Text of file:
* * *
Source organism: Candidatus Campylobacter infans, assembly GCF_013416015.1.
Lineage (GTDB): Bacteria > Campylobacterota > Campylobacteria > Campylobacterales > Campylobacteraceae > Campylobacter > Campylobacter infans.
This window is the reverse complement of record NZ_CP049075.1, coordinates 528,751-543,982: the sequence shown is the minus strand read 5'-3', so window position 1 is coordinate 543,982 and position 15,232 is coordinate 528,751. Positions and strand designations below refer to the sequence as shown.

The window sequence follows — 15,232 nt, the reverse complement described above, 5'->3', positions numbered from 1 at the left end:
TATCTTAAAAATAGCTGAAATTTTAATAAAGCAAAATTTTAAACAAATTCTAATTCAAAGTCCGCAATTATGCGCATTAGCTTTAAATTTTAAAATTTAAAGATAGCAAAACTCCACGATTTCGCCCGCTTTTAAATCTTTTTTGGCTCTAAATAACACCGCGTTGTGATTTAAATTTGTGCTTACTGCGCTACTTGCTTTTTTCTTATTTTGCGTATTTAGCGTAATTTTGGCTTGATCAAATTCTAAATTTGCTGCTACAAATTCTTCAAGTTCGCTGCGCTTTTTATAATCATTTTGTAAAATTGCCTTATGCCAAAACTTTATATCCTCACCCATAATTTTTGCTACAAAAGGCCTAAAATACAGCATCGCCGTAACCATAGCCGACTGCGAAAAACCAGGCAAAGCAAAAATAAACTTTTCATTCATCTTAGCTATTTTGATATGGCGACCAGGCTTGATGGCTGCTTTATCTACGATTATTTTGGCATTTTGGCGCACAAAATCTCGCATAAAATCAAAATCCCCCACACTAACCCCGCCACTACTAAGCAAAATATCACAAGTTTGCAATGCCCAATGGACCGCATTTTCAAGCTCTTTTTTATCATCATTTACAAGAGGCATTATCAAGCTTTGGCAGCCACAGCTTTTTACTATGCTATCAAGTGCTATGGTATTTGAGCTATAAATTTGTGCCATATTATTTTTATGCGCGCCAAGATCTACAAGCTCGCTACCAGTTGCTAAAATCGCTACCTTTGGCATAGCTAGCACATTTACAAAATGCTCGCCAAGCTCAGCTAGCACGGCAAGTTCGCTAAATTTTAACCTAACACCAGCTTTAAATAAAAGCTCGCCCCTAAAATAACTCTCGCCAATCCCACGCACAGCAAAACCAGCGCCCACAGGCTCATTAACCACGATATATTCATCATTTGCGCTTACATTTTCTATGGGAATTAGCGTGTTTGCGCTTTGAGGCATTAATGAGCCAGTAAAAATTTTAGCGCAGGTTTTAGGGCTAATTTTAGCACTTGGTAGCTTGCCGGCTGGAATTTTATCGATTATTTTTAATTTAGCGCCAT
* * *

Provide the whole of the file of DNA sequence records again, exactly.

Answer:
Source organism: Candidatus Campylobacter infans, assembly GCF_013416015.1.
Lineage (GTDB): Bacteria > Campylobacterota > Campylobacteria > Campylobacterales > Campylobacteraceae > Campylobacter > Campylobacter infans.
This window is the reverse complement of record NZ_CP049075.1, coordinates 528,751-543,982: the sequence shown is the minus strand read 5'-3', so window position 1 is coordinate 543,982 and position 15,232 is coordinate 528,751. Positions and strand designations below refer to the sequence as shown.

The window sequence follows — 15,232 nt, the reverse complement described above, 5'->3', positions numbered from 1 at the left end:
TATCTTAAAAATAGCTGAAATTTTAATAAAGCAAAATTTTAAACAAATTCTAATTCAAAGTCCGCAATTATGCGCATTAGCTTTAAATTTTAAAATTTAAAGATAGCAAAACTCCACGATTTCGCCCGCTTTTAAATCTTTTTTGGCTCTAAATAACACCGCGTTGTGATTTAAATTTGTGCTTACTGCGCTACTTGCTTTTTTCTTATTTTGCGTATTTAGCGTAATTTTGGCTTGATCAAATTCTAAATTTGCTGCTACAAATTCTTCAAGTTCGCTGCGCTTTTTATAATCATTTTGTAAAATTGCCTTATGCCAAAACTTTATATCCTCACCCATAATTTTTGCTACAAAAGGCCTAAAATACAGCATCGCCGTAACCATAGCCGACTGCGAAAAACCAGGCAAAGCAAAAATAAACTTTTCATTCATCTTAGCTATTTTGATATGGCGACCAGGCTTGATGGCTGCTTTATCTACGATTATTTTGGCATTTTGGCGCACAAAATCTCGCATAAAATCAAAATCCCCCACACTAACCCCGCCACTACTAAGCAAAATATCACAAGTTTGCAATGCCCAATGGACCGCATTTTCAAGCTCTTTTTTATCATCATTTACAAGAGGCATTATCAAGCTTTGGCAGCCACAGCTTTTTACTATGCTATCAAGTGCTATGGTATTTGAGCTATAAATTTGTGCCATATTATTTTTATGCGCGCCAAGATCTACAAGCTCGCTACCAGTTGCTAAAATCGCTACCTTTGGCATAGCTAGCACATTTACAAAATGCTCGCCAAGCTCAGCTAGCACGGCAAGTTCGCTAAATTTTAACCTAACACCAGCTTTAAATAAAAGCTCGCCCCTAAAATAACTCTCGCCAATCCCACGCACAGCAAAACCAGCGCCCACAGGCTCATTAACCACGATATATTCATCATTTGCGCTTACATTTTCTATGGGAATTAGCGTGTTTGCGCTTTGAGGCATTAATGAGCCAGTAAAAATTTTAGCGCAGGTTTTAGGGCTAATTTTAGCACTTGGTAGCTTGCCGGCTGGAATTTTATCGATTATTTTTAATTTAGCGCCAT